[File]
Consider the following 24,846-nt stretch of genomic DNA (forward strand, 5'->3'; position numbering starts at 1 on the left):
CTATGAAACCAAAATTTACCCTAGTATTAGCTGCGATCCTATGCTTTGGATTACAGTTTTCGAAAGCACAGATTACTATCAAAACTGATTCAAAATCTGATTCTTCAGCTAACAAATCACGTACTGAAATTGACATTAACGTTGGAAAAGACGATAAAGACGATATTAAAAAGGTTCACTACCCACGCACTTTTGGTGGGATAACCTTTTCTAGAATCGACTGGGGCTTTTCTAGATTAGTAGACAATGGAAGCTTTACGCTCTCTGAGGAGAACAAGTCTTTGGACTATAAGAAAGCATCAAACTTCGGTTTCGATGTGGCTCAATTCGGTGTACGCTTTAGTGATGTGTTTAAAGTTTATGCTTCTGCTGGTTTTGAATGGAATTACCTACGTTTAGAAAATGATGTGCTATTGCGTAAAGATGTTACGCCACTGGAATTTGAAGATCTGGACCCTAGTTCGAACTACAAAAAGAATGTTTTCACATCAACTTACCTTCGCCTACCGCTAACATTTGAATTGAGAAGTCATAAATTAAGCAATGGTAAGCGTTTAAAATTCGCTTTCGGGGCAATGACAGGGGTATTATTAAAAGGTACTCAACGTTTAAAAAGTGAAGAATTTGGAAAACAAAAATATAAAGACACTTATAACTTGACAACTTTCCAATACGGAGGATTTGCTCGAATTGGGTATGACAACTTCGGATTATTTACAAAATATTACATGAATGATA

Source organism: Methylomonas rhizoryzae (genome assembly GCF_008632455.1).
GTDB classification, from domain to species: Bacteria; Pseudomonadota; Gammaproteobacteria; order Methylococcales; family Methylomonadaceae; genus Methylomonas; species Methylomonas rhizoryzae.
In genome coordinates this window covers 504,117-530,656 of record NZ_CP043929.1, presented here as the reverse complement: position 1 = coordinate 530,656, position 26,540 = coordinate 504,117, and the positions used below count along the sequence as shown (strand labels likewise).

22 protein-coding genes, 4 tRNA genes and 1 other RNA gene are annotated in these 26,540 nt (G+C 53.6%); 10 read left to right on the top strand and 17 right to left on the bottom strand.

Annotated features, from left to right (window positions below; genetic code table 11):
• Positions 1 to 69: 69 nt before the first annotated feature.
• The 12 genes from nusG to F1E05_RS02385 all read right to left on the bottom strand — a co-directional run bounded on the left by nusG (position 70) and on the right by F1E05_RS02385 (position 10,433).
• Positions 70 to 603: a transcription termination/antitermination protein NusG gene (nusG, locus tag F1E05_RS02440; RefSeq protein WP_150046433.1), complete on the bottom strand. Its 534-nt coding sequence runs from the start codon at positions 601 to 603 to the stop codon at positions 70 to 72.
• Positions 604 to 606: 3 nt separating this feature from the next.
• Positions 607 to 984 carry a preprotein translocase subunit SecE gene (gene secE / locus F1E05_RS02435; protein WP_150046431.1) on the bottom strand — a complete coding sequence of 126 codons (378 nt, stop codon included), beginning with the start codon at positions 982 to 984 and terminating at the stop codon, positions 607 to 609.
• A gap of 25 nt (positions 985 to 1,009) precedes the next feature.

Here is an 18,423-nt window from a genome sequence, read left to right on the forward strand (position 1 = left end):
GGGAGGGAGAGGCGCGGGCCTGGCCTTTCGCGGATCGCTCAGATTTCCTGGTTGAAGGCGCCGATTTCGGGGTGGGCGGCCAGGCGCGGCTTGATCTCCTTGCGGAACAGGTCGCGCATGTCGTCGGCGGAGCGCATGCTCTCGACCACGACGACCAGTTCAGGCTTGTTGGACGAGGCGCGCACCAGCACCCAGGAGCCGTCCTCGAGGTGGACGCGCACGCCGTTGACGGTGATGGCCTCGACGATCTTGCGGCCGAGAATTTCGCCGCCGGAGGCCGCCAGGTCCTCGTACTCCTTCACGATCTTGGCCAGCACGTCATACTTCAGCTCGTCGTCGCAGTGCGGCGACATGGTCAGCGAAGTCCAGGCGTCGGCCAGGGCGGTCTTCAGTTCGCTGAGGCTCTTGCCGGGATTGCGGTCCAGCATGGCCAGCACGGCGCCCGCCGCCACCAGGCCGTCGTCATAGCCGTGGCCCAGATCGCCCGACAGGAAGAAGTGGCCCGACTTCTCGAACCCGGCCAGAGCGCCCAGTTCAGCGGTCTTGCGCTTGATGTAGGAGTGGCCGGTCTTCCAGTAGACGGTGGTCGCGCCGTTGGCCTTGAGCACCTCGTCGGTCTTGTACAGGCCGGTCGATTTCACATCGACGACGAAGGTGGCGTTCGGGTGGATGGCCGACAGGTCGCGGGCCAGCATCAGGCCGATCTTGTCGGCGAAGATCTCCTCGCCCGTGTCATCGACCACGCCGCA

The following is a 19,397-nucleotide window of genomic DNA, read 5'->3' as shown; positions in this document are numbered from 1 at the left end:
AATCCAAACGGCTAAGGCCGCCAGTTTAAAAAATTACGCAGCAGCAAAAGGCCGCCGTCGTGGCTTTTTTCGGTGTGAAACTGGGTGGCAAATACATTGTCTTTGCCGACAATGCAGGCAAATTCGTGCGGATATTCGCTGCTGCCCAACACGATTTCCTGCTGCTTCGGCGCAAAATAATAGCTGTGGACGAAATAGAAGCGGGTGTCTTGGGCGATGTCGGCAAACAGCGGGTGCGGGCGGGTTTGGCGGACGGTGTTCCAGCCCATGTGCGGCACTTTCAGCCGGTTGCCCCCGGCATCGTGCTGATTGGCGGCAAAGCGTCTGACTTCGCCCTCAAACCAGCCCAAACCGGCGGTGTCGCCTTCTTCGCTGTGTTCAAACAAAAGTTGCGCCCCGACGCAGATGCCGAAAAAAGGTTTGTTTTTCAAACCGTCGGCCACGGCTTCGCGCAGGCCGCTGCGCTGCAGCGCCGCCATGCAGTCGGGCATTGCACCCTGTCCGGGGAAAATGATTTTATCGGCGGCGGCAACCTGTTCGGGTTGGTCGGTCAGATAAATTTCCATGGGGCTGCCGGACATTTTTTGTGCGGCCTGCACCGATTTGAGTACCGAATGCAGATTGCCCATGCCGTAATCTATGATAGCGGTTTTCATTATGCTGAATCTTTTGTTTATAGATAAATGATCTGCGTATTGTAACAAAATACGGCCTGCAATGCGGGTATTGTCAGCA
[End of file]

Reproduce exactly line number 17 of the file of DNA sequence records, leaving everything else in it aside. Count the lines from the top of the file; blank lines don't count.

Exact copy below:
AATCCAAACGGCTAAGGCCGCCAGTTTAAAAAATTACGCAGCAGCAAAAGGCCGCCGTCGTGGCTTTTTTCGGTGTGAAACTGGGTGGCAAATACATTGTCTTTGCCGACAATGCAGGCAAATTCGTGCGGATATTCGCTGCTGCCCAACACGATTTCCTGCTGCTTCGGCGCAAAATAATAGCTGTGGACGAAATAGAAGCGGGTGTCTTGGGCGATGTCGGCAAACAGCGGGTGCGGGCGGGTTTGGCGGACGGTGTTCCAGCCCATGTGCGGCACTTTCAGCCGGTTGCCCCCGGCATCGTGCTGATTGGCGGCAAAGCGTCTGACTTCGCCCTCAAACCAGCCCAAACCGGCGGTGTCGCCTTCTTCGCTGTGTTCAAACAAAAGTTGCGCCCCGACGCAGATGCCGAAAAAAGGTTTGTTTTTCAAACCGTCGGCCACGGCTTCGCGCAGGCCGCTGCGCTGCAGCGCCGCCATGCAGTCGGGCATTGCACCCTGTCCGGGGAAAATGATTTTATCGGCGGCGGCAACCTGTTCGGGTTGGTCGGTCAGATAAATTTCCATGGGGCTGCCGGACATTTTTTGTGCGGCCTGCACCGATTTGAGTACCGAATGCAGATTGCCCATGCCGTAATCTATGATAGCGGTTTTCATTATGCTGAATCTTTTGTTTATAGATAAATGATCTGCGTATTGTAACAAAATACGGCCTGCAATGCGGGTATTGTCAGCA